10 Mental Health Struggles of First Responders

first responder mental health

Mental health is important. As first responders, they are constantly exposed to traumatic events. This can take a toll on their mental health and wellbeing. Here are 10 mental health struggles that first responders may face.

1. Flashbacks and intrusive thoughts

They may have flashbacks of the traumatic event they witnessed or experienced. These can be accompanied by intrusive thoughts, which are unwanted and often distressing thoughts about the event.

Mental health first responders often talk about secondary trauma, which is the stress that comes from hearing about another person’s traumatic experience. This can lead to compassion fatigue, which is when people become so overwhelmed by others’ trauma that they themselves start to feel traumatized.

2. Depression

First responders are at an increased risk of developing depression. Depression is more than just feeling sad – it can also include fatigue, changes in appetite and sleep, loss of interest in hobbies, and difficulty concentrating. If you’re experiencing any of these symptoms, it’s important to seek help from a mental health professional.

mental health for first responders
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3. Anxiety

Anxiety is a normal reaction to stress, but for some people, it can become overwhelming. Symptoms of anxiety can include feeling tense or nervous, having a racing heart, sweating, and difficulty sleeping.

People who experience anxiety from time to time often find that relaxation techniques can help. Some simple relaxation methods include deep breathing, progressive muscle relaxation, and mindfulness meditation.

If anxiety is starting to interfere with your daily life, it may be time to seek professional help. A therapist can work with you to identify the root cause of your anxiety and develop a treatment plan. Often, a combination of therapy and medication is effective in treating anxiety disorders.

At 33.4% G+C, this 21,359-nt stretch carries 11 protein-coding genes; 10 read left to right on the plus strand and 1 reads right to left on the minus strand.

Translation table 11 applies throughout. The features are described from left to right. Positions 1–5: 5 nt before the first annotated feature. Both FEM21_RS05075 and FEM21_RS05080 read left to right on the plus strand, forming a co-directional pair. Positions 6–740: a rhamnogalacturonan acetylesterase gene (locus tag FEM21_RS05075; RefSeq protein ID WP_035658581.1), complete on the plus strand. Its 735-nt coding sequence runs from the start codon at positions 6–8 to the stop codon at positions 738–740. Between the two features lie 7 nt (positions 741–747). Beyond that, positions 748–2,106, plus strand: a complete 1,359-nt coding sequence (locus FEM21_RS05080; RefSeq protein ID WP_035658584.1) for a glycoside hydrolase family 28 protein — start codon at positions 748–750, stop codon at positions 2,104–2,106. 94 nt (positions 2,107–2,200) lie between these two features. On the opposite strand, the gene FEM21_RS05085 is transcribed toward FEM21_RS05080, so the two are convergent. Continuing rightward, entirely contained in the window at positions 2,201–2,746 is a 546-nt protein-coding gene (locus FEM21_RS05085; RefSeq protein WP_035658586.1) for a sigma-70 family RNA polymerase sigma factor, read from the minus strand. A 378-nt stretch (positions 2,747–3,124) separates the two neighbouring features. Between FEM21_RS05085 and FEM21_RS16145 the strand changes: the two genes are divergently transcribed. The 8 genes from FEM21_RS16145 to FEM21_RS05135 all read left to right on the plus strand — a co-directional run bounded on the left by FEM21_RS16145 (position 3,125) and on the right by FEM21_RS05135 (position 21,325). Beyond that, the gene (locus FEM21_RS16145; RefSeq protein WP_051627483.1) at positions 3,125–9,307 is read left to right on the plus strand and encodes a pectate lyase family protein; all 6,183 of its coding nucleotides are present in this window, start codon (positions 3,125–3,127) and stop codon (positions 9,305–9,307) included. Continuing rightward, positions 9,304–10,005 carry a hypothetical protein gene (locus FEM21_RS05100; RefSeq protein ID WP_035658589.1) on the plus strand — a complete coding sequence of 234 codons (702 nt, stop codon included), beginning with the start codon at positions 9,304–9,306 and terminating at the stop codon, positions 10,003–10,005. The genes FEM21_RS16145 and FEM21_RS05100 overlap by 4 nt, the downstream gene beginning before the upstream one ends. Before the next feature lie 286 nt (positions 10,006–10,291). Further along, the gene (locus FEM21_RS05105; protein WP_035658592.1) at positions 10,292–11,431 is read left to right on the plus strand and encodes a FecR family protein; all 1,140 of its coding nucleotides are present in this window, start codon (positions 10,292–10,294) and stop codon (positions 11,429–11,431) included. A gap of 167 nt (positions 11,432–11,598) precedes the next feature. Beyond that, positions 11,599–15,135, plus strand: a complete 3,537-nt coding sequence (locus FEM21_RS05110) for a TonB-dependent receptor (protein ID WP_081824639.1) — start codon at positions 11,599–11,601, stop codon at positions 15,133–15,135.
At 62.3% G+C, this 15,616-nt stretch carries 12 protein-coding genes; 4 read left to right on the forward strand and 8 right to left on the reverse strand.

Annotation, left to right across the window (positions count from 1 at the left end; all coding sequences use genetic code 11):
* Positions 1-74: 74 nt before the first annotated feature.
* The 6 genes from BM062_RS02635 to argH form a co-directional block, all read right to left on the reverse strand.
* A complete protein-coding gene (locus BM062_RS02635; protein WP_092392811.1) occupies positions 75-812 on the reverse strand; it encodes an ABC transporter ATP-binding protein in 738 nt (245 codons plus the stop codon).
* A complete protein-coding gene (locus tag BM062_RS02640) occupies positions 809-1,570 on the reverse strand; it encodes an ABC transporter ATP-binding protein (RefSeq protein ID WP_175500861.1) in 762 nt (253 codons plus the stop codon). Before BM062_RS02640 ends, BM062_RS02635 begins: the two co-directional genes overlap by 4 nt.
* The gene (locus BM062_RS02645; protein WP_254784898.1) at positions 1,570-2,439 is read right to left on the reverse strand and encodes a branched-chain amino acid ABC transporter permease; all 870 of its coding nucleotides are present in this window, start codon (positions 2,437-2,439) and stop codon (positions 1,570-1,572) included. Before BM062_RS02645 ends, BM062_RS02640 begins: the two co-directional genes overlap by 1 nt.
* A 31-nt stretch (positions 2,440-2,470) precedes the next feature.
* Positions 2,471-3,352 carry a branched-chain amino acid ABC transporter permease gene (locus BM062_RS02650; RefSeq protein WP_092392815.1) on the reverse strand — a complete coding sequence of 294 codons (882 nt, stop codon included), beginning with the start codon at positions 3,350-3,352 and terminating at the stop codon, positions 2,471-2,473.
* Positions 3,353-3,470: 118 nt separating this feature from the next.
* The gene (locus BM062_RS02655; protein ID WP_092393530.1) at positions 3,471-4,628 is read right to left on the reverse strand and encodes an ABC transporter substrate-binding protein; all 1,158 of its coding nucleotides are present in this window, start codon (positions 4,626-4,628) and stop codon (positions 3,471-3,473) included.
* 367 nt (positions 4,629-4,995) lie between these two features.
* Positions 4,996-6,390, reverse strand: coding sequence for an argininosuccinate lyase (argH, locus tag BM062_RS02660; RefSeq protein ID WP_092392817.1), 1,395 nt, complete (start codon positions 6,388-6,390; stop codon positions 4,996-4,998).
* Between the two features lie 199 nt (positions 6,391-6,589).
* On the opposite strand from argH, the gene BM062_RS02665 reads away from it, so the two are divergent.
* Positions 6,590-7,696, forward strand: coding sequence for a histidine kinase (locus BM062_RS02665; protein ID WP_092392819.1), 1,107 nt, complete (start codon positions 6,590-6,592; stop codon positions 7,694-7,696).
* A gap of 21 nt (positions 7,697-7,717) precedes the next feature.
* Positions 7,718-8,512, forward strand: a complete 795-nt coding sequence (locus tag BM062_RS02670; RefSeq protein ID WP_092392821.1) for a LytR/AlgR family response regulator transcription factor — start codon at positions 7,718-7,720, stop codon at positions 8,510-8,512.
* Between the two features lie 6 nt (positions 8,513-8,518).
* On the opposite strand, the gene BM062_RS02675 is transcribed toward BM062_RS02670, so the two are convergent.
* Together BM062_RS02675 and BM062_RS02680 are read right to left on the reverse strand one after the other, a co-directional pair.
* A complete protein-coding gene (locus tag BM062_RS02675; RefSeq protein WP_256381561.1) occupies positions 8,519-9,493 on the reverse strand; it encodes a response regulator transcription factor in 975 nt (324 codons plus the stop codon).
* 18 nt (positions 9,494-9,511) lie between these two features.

4. Post-traumatic stress disorder (PTSD)

PTSD is a condition that can develop after exposure to a traumatic event. Symptoms of PTSD can include flashbacks, nightmares, intrusive thoughts, avoidance of certain situations or places, and feeling on edge or irritable. If you think you may be experiencing PTSD, it’s important to seek help from a mental health professional.

5. Substance abuse

First responders are at an increased risk of developing substance abuse problems. This can be due to self-medicating to cope with the stress of the job or using substances as a way to cope with trauma.

Moreover, first responders are more likely to develop substance abuse problems if they have a history of mental illness or trauma. Additionally, first responders who work in high-stress environments are also at an increased risk of developing substance abuse problems.

mental health training for first responders
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6. Burnout

Burnout is a condition that can occur when they are constantly exposed to high levels of stress. Symptoms of burnout can include fatigue, changes in appetite, difficulty sleeping, irritability, and feeling detached from their work or the people around them.

Moreover, burnout usually happens when they feel like they’re not in control of their work or their life. 

If you’re constantly meeting deadlines, working long hours, or feeling like you can’t say no to demands, then you may be at risk for burnout. Fortunately, there are some things you can do to prevent or manage burnout. Here are a few tips, such as taking small breaks, avoiding doing things on your own, and setting boundaries between yourself and other people.

7. Compassion fatigue